Living in the past
I was talking to a friend the other day, and he mentioned that his sister was high school royalty. You know, the kind that gets voted in, rides in floats and represents your cities at fairs. Which is cool, except it was over 45 years ago and she still talks about it on the daily. So with no judgement to her or her crown, it got me thinking about the effect of living in the past and what that does to the present tense. How does the body, the mind and the emotions react when you are stuck in a certain time, especially when that time is remembered as the pinnacle of happiness to which all other things are measured.
I get it, it’s easy to hang on to the thought of a thinner, younger version of yourself, maybe where you felt more successful and loved. But the reality is, by living in the past, and hanging on to the “better times” we can subject ourselves to these potential physical and emotional hazards:
* muscle tension
* Digestive issues (think “holding on to your shit”;)
* Onset of disease ( stagnant waters breed disease, so stagnant thoughts and emotions that don’t move make a space for mystery illnesses to take hold) * Circulation issues
* Missed opportunities in relationships, money, business, etc
As of late, we may hear a lot about mental health like anxiety and depression, but what you don’t always hear about is the physical manifestations of those or what feed those. Think of it this way, if you were driving in reverse, all the time, having to use just your mirrors or rely on shoulder checking, eventually you would end up with inadequacies in muscles, tension and pain. Metaphorically your body does the same if you are constantly looking back at once was. It will long for a time that it was younger, agile, stronger, leaner and feel like it is letting you down. What happens when you feel like you are constantly disappointing someone? Thats right, you give up. Systems check out and disease starts to find foot holds.
So what’s “the fix”? The short answer is you. No one can tell you to get out of your head and stop living back in the past. But you can make incremental changes to WANT to start living present. In doing so your body will reset, and readjust to the present, allowing your systems to realign to the everyday workings. You can’t stop time and trying to do so will harm the physical functions of reality. Here are some ideas to propel your body and mind forward:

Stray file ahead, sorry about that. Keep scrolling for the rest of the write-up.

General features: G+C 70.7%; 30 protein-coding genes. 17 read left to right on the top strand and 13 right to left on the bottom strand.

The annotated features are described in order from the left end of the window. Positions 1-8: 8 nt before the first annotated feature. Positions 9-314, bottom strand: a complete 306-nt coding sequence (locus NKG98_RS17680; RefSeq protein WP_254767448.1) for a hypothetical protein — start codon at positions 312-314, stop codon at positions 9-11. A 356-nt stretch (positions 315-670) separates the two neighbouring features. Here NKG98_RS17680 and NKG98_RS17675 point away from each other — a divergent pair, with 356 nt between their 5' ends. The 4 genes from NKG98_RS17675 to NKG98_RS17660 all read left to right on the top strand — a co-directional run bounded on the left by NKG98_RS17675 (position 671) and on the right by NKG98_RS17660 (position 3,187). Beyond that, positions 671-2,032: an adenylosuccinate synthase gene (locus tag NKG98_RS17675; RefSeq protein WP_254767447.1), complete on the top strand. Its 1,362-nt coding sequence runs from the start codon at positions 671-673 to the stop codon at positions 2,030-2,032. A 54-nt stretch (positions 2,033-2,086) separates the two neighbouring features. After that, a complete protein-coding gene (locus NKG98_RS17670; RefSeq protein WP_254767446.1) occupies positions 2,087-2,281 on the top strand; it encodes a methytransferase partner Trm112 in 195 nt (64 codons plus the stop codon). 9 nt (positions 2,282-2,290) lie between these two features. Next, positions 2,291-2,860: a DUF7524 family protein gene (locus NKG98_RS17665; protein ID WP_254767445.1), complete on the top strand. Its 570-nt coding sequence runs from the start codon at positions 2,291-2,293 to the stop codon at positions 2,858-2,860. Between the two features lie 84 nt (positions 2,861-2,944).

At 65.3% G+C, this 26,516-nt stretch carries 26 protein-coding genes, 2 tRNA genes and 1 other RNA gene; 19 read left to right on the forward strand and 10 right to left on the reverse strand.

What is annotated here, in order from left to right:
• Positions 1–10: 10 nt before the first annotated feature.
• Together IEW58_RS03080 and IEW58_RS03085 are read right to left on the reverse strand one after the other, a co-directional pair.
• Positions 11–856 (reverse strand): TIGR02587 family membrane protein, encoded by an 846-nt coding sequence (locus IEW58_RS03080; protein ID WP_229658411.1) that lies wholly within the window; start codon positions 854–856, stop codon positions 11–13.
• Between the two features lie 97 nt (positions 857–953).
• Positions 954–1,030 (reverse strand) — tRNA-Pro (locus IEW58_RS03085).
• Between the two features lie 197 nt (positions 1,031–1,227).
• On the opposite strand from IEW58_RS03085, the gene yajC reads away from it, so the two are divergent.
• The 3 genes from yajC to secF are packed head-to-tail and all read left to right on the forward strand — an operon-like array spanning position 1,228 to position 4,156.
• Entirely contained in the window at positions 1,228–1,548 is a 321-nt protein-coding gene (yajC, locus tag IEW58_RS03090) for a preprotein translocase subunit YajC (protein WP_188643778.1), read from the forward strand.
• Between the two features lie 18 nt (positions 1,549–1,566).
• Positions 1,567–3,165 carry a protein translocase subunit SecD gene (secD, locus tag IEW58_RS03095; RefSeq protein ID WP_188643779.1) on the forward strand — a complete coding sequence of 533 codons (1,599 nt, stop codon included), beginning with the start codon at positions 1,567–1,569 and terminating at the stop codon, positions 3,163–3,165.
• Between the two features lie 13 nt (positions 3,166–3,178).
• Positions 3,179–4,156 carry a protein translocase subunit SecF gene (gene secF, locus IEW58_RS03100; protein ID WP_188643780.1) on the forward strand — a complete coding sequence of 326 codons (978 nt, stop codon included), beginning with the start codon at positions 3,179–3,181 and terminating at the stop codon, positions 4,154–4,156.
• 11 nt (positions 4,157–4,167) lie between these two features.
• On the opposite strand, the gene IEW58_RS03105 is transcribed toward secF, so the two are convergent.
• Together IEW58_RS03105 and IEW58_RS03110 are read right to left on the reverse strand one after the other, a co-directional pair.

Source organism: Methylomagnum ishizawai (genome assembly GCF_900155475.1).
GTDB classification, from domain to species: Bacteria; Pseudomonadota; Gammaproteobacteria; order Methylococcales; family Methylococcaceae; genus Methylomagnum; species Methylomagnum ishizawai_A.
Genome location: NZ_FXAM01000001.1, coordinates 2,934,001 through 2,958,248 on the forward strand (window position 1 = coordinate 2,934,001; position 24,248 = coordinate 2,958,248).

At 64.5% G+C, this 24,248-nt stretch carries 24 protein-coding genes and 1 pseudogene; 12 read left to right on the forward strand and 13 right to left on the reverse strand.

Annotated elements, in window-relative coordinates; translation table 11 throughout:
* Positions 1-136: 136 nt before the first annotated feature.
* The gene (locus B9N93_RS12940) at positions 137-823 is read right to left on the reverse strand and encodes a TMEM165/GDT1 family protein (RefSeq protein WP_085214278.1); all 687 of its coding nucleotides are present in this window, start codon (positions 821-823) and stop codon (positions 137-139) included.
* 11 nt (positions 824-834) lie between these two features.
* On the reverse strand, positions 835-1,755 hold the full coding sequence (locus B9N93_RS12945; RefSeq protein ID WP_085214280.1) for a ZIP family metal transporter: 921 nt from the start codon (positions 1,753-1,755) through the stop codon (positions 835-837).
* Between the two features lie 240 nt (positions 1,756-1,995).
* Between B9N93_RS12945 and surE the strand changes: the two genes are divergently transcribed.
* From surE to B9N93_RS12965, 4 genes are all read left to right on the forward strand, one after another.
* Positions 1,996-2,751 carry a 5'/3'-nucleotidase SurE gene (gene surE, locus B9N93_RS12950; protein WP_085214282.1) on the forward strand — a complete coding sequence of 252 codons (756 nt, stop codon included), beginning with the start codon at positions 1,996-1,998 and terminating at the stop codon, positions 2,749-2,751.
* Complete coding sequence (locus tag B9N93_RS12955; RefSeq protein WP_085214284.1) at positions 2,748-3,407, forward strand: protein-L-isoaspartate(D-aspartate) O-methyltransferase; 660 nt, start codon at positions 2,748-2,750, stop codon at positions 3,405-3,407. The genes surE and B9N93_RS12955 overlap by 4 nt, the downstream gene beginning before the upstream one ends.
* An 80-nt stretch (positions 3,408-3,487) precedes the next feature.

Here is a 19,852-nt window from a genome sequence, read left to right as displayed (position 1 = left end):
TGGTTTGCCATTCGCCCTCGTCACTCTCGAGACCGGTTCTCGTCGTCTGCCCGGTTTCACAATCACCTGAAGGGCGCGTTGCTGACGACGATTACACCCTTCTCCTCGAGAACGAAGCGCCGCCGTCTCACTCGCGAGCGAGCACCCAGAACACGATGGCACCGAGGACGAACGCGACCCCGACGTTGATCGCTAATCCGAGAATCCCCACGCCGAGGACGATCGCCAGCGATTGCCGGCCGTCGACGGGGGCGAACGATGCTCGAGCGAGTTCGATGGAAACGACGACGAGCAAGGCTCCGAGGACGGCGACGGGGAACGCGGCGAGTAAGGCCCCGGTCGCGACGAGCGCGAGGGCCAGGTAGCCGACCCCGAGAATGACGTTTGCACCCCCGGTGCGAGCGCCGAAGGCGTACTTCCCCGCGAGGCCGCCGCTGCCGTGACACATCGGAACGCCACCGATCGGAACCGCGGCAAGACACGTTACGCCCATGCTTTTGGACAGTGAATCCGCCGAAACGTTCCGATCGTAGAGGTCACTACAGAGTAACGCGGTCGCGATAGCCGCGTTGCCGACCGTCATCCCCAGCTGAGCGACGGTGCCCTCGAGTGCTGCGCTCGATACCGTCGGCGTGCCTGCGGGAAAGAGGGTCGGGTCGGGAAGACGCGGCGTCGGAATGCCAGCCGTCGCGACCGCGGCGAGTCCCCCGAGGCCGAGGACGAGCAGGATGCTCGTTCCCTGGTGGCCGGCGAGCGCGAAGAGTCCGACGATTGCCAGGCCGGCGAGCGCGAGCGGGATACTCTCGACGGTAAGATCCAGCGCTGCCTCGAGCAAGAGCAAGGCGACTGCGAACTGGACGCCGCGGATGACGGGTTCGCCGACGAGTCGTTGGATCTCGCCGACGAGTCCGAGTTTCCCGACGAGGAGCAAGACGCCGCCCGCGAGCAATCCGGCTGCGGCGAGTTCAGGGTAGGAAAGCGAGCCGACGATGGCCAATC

* set a goal for a physical achievement : (run a race, enter a competition, train with a coach)
* Join a local sports or beer league team
* Take a course in a subject you know nothing about (nothing gets you unstuck faster than learning a completely new pathway)
* Meet with a nutrition coach
* Take a cooking class
* Sign up for a dating site (only if single please)
* Get vulnerable (this may take time), tell a friend and find others who feel like they may be stuck. Start a group and meet once a month. I’ve seen this done and the socials have been incredible.
* Volunteer (no better way to treat loneliness than to combat it with purpose)
We all love memories and reminiscing can be a great past time. But attaching yourself to these leads to some dangerous pathways, particularly, avoidance. Staying in the past could mean that you are missing new opportunities, experiences and not dealing with current issues. Ergo, your mind will build some pretty solid cases in a short amount of time as to why this is a good idea, mostly because it wants to protect you from danger. Nice guy. What’s not so nice is that you damage relationships and miss out on the current world.
So if you find yourself introducing yourself as the guy who won the championship in 1974, and it’s 2019, it may be time to update to the 2.0 version so that your systems can do a full sweep and keep you functioning long into the future.